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I love watching clouds as they float by the house. The big fluffy white ones remind me of summer in Ohio. Big white fluffy clouds that just sat quietly in the sky that would turn in a moment’s notice to thunderheads with an approaching thunder and lightning storm on its way. We would all sit in the window and watch the thunder and lightning storm…I loved them and so did Joel and Nick. My cousins thought we were all nuts!

My grandfather would talk to me about all the different types of clouds and what they would do — rain, storm, nothing — each cloud had a different look and a different weather pattern that went with it. I can’t look at cumulus clouds without thinking of my grandpa. 

This week we will be talking about clouds, Leprechauns and rainbows. It will be a week full of imaginative opportunities. Enjoy the fun!
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This week we are focussing on our community and the people who work in our community.It is a time when you can point out different businesses and who works there on your walks around the neighborhood.  How do we get those yummy meringue cookies at the bakery?  Who brings the milk to the store or your front porch?  What is your favorite construction vehicle?
Ansel and Zoe have a special relationship with Sedgewick, their mail carrier.  They watch for him and wave to him from inside the house.  They leave notes for him in their little mailbox in the yard.  They also watch for the garbage and recycle vehicles. They leave thank you notes taped to the bins for the garbage / recycle and clean green workers.  Danielle has worked hard to create relationships with the community workers that come by their house each week.  It is so important to find ways to connect safely with the people in our neighborhoods right now.  We may have to be more creative but we can do it.  Think of ways you can connect your child with the community workers in the neighborhood and city.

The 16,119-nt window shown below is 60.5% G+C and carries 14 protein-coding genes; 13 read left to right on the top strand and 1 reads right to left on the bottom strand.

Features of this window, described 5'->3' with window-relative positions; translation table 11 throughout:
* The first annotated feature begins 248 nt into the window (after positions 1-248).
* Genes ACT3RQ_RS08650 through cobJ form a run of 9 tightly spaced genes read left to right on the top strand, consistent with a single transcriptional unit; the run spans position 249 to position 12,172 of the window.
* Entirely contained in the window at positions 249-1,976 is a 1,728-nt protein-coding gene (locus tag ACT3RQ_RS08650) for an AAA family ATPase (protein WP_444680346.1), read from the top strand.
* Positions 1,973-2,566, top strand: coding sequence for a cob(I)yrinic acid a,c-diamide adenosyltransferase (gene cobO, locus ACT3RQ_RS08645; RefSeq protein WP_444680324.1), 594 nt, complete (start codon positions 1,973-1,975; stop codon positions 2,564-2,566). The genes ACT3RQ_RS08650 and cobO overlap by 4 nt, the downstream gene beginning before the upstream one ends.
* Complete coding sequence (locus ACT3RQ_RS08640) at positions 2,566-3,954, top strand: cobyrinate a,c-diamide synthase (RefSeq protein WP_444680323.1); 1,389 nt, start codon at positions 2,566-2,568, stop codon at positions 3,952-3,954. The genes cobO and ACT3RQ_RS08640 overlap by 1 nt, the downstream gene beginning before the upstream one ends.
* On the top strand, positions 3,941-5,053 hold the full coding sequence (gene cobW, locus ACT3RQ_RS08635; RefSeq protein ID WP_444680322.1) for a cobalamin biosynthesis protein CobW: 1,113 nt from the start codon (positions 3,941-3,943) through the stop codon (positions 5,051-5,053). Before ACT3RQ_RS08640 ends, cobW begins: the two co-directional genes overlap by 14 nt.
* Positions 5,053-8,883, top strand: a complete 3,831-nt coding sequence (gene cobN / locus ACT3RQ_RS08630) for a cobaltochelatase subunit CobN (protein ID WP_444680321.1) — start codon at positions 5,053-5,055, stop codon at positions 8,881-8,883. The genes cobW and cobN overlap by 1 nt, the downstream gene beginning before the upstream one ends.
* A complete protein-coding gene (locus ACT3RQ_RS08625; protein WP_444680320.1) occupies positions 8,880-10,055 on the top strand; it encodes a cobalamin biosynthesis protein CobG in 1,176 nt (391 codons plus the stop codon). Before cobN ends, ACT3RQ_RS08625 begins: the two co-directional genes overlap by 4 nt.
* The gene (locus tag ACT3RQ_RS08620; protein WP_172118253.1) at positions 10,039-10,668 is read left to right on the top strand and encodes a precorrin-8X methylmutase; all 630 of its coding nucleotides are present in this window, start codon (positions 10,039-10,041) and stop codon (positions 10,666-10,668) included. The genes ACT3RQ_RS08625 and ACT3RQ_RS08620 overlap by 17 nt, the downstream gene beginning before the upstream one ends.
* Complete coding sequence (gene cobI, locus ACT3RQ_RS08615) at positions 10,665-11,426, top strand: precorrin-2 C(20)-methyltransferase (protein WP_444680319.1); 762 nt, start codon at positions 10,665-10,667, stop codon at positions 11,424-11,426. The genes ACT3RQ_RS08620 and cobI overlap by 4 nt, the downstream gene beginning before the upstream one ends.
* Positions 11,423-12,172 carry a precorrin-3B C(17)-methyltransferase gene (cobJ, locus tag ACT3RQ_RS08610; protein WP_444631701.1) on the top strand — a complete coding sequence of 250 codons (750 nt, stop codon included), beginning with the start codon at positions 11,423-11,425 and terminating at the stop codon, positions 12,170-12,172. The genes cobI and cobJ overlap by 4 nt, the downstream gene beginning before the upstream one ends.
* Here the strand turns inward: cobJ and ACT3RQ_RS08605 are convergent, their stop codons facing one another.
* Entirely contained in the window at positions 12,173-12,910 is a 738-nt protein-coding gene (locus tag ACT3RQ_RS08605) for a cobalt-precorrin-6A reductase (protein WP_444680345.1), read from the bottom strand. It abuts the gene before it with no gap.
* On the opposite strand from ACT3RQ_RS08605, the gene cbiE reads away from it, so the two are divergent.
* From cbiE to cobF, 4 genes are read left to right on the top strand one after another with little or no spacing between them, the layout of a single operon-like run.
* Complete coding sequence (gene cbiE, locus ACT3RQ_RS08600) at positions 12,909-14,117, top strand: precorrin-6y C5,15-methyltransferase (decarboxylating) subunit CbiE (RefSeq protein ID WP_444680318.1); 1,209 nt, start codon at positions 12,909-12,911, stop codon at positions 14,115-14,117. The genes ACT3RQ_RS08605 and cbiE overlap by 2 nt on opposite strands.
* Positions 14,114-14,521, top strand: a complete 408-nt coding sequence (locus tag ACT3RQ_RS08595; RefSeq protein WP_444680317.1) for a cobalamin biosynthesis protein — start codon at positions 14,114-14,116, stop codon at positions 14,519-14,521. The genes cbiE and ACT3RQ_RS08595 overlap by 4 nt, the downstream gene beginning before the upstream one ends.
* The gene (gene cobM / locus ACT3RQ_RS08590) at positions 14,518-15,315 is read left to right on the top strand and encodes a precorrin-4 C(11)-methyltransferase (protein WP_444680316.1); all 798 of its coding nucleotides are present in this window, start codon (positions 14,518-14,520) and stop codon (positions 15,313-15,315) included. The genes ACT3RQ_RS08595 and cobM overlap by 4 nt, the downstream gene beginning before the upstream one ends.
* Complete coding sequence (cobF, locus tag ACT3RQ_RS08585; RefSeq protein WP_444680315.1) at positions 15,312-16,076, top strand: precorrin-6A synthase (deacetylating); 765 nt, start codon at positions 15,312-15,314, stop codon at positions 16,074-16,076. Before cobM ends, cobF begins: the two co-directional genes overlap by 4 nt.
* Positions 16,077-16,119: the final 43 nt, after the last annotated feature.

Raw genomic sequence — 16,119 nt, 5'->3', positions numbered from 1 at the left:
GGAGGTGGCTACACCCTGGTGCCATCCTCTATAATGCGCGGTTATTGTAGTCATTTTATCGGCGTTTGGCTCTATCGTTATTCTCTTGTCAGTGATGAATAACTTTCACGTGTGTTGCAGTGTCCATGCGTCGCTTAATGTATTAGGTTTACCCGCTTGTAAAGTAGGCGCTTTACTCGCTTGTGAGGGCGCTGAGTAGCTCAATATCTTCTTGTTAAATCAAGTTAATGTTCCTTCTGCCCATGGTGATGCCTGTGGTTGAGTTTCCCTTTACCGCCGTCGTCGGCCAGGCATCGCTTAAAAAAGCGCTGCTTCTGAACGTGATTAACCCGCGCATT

Next week we will be talking about some Little People that live in the gardens — Leprechauns!  I love leprechauns!  When Joel and Nick were little we had so much fun pretending to have leprechaun visits.  They built homes for them and left them treats.  In return the leprechauns would leave them shiny rocks.  The leprechauns would make all sorts of mischief on St Patrick’s Day!  I will send out a note with ideas for creating your own Leprechaun Village. We will continue the imaginary fun into the next week.
Happy pre-Green Week!

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When my sons were little I had a home daycare.  Every morning at 6am little boys would arrive at my house.  I had 8 little boys joining me for the day.  One of our favorite activities was to visit construction sites.  We would load up in the Bronco (back in the day when you could fit 8 car seats in a Bronco – 3 in the front and 5 in the back) to go in search of construction sites.  One of our favorites was a deep hole where they were putting up an apartment building (pre-Condo-Ballard!). I would pack their lunches and we would spend the day watching bulldozers, excavators and dump trucks.